“Fallen Angels” explores dichotomies of love and violence, harmony and disorder, and permanence and transience, among others. The backdrop of the night provides a certain comfort, and in a way, I felt understood. The dark is inviting, gaining your trust enough to reveal yourself in the most honest form. It’s here that we see each other for who we are; outcasts, oddballs, fractured individuals searching for reconciliation. Wong’s romantic portrayal of longing within each journey is what allows this film to be as great as it is, and the adoration I have for his art as a whole is indescribable.

– Arshia Singh, Staff Writer


“Everything, Everywhere, All At Once” (2022)

This film needs no introduction. Directed by Daniel Kwan and Daniel Scheinert, “Everything, Everywhere, All At Once” follows a Chinese immigrant, Evelyn (Michelle Yeoh), who connects to the minds of her alternate selves to save the universe. Winning seven Oscars, and many more awards, this film is a masterpiece. But to me, it is so much more. 

When I was first admitted to UC San Diego, I was undeclared. Well, actually, I was admitted to environmental systems, but I quickly realized that I hated STEM when I took my first college biology class. So, I spent two quarters trying to figure out what to do. During this time, Price Center was advertising a free movie, “Everything, Everywhere, All At Once.” I’ve seen the trailers for the film and was disinterested due to its multiverse plot (can you blame me? Look at Marvel movies). But hey, it’s a free movie. So, I entered a small theater, with every seat filled with a student like me, unprepared for what they were about to see.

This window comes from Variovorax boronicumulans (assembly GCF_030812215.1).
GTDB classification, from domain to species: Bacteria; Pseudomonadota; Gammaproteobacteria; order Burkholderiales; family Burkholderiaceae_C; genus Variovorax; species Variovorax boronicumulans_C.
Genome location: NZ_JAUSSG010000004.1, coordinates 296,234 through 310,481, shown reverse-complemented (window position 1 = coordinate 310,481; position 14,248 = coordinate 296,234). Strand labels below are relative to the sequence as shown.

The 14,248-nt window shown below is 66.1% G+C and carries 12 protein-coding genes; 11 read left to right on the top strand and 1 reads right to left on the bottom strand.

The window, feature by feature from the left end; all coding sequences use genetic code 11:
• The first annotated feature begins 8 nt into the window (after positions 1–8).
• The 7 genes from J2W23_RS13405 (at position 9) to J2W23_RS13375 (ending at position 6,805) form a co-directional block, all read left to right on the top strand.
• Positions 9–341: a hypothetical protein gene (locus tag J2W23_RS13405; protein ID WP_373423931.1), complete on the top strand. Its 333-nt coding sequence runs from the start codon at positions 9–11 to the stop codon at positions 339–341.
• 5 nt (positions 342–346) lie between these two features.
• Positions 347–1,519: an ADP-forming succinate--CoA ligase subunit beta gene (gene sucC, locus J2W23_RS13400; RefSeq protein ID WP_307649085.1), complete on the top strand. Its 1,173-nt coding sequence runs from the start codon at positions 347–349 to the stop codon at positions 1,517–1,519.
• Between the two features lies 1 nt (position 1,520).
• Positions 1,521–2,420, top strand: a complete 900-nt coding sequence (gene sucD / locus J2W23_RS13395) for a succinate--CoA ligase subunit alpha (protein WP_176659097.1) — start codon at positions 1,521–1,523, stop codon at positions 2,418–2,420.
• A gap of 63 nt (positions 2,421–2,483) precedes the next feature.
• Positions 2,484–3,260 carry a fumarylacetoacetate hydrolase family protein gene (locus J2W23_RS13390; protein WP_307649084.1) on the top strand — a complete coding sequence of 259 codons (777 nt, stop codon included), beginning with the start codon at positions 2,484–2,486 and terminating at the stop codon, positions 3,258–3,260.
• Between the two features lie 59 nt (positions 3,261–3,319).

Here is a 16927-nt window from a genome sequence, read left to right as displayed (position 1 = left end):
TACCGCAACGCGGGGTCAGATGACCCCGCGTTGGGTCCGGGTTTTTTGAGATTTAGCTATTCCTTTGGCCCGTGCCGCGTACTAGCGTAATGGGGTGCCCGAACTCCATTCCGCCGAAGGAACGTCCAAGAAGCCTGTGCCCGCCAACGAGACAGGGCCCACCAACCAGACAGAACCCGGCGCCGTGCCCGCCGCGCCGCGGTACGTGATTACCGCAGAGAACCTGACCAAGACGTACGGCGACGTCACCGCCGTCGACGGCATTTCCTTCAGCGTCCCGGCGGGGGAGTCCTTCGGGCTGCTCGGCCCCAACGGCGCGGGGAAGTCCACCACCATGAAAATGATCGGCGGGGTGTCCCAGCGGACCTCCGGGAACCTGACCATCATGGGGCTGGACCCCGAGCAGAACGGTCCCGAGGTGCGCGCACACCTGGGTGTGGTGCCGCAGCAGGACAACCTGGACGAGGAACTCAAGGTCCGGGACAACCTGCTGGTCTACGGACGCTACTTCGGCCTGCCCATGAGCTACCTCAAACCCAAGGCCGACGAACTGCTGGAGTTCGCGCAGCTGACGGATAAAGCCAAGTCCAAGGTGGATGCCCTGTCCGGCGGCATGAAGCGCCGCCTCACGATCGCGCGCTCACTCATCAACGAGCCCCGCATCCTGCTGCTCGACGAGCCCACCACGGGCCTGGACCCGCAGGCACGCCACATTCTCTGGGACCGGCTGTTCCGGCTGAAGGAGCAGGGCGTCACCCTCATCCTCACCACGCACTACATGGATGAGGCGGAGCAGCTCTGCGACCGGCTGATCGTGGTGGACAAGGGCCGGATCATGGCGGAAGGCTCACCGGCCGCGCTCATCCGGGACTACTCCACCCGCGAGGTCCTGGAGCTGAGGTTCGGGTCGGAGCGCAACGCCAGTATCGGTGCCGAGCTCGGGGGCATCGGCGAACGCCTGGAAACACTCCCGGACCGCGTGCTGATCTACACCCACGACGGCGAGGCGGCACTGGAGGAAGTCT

What I thought would be a cheesy film about a Chinese immigrant woman harnessing powers from her alternate selves was exactly that. But my God, it was so much more. It was a story about pain, love, trauma, and so much more. It feels overwhelming but understandable in some sense, just like our lives. I fell in love with the film’s understanding of human emotions and how it could say what many of us think but can’t articulate well. 

The movie was something I needed to see during this time in my life. During a time when I was asking myself, “What should I do with my life?” “Everything, Everywhere, All At Once” answered that for me: do whatever I want! Within a few weeks of seeing the film, I chose to major in literature, with a minor in film studies. So, in honor of APPI month, I would like to thank this beautiful piece of Asian American representation for helping an Asian American girl find her path in life.

– Lea Vazquez, Senior Staff Writer


Images courtesy of Kent State University, Pitchfork, Indie Wire, NPR, American Cinematheque, Royal’s Review